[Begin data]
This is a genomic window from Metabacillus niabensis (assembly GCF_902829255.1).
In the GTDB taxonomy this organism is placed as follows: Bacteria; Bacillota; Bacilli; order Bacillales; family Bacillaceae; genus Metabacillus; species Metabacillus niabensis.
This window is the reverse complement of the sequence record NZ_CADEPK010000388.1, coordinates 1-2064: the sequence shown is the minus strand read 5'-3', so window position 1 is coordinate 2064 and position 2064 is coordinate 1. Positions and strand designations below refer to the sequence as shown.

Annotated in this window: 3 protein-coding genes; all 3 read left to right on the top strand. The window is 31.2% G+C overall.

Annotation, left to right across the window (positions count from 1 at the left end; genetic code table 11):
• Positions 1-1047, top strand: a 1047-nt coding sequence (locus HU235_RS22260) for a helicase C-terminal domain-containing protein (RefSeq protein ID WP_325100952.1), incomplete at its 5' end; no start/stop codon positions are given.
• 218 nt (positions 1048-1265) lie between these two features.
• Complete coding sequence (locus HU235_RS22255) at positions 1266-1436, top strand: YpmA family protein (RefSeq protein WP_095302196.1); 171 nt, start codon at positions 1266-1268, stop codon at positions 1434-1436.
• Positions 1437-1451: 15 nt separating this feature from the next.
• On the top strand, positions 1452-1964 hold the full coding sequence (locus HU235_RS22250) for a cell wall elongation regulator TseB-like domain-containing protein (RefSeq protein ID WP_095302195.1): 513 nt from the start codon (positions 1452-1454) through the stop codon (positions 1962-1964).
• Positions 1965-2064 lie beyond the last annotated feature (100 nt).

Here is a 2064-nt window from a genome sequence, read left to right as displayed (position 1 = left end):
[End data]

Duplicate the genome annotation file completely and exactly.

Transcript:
This is a genomic window from Metabacillus niabensis (assembly GCF_902829255.1).
In the GTDB taxonomy this organism is placed as follows: Bacteria; Bacillota; Bacilli; order Bacillales; family Bacillaceae; genus Metabacillus; species Metabacillus niabensis.
This window is the reverse complement of the sequence record NZ_CADEPK010000388.1, coordinates 1-2064: the sequence shown is the minus strand read 5'-3', so window position 1 is coordinate 2064 and position 2064 is coordinate 1. Positions and strand designations below refer to the sequence as shown.

Annotated in this window: 3 protein-coding genes; all 3 read left to right on the top strand. The window is 31.2% G+C overall.

Annotation, left to right across the window (positions count from 1 at the left end; genetic code table 11):
• Positions 1-1047, top strand: a 1047-nt coding sequence (locus HU235_RS22260) for a helicase C-terminal domain-containing protein (RefSeq protein ID WP_325100952.1), incomplete at its 5' end; no start/stop codon positions are given.
• 218 nt (positions 1048-1265) lie between these two features.
• Complete coding sequence (locus HU235_RS22255) at positions 1266-1436, top strand: YpmA family protein (RefSeq protein WP_095302196.1); 171 nt, start codon at positions 1266-1268, stop codon at positions 1434-1436.
• Positions 1437-1451: 15 nt separating this feature from the next.
• On the top strand, positions 1452-1964 hold the full coding sequence (locus HU235_RS22250) for a cell wall elongation regulator TseB-like domain-containing protein (RefSeq protein ID WP_095302195.1): 513 nt from the start codon (positions 1452-1454) through the stop codon (positions 1962-1964).
• Positions 1965-2064 lie beyond the last annotated feature (100 nt).

Here is a 2064-nt window from a genome sequence, read left to right as displayed (position 1 = left end):